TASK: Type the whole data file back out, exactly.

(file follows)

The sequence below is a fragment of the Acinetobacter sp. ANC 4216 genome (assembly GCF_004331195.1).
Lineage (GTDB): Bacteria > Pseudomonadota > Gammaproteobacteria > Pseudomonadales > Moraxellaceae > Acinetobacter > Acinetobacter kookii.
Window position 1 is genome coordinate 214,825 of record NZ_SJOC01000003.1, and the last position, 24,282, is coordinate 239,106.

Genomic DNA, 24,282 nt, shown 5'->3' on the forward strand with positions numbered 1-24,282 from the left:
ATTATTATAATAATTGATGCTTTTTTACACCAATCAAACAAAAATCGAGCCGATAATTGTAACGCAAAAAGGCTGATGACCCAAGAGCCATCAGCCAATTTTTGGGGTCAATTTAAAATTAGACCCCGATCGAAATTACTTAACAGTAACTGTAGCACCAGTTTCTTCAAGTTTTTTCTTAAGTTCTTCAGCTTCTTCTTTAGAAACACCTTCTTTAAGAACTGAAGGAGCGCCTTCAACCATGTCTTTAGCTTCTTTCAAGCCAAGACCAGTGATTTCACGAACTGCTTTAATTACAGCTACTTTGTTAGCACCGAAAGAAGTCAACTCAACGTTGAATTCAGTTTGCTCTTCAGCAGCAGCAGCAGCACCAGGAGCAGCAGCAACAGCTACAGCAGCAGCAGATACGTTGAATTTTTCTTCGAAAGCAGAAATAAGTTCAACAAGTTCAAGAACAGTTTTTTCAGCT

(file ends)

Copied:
The sequence below is a fragment of the Acinetobacter sp. ANC 4216 genome (assembly GCF_004331195.1).
Lineage (GTDB): Bacteria > Pseudomonadota > Gammaproteobacteria > Pseudomonadales > Moraxellaceae > Acinetobacter > Acinetobacter kookii.
Window position 1 is genome coordinate 214,825 of record NZ_SJOC01000003.1, and the last position, 24,282, is coordinate 239,106.

Genomic DNA, 24,282 nt, shown 5'->3' on the forward strand with positions numbered 1-24,282 from the left:
ATTATTATAATAATTGATGCTTTTTTACACCAATCAAACAAAAATCGAGCCGATAATTGTAACGCAAAAAGGCTGATGACCCAAGAGCCATCAGCCAATTTTTGGGGTCAATTTAAAATTAGACCCCGATCGAAATTACTTAACAGTAACTGTAGCACCAGTTTCTTCAAGTTTTTTCTTAAGTTCTTCAGCTTCTTCTTTAGAAACACCTTCTTTAAGAACTGAAGGAGCGCCTTCAACCATGTCTTTAGCTTCTTTCAAGCCAAGACCAGTGATTTCACGAACTGCTTTAATTACAGCTACTTTGTTAGCACCGAAAGAAGTCAACTCAACGTTGAATTCAGTTTGCTCTTCAGCAGCAGCAGCAGCACCAGGAGCAGCAGCAACAGCTACAGCAGCAGCAGATACGTTGAATTTTTCTTCGAAAGCAGAAATAAGTTCAACAAGTTCAAGAACAGTTTTTTCAGCT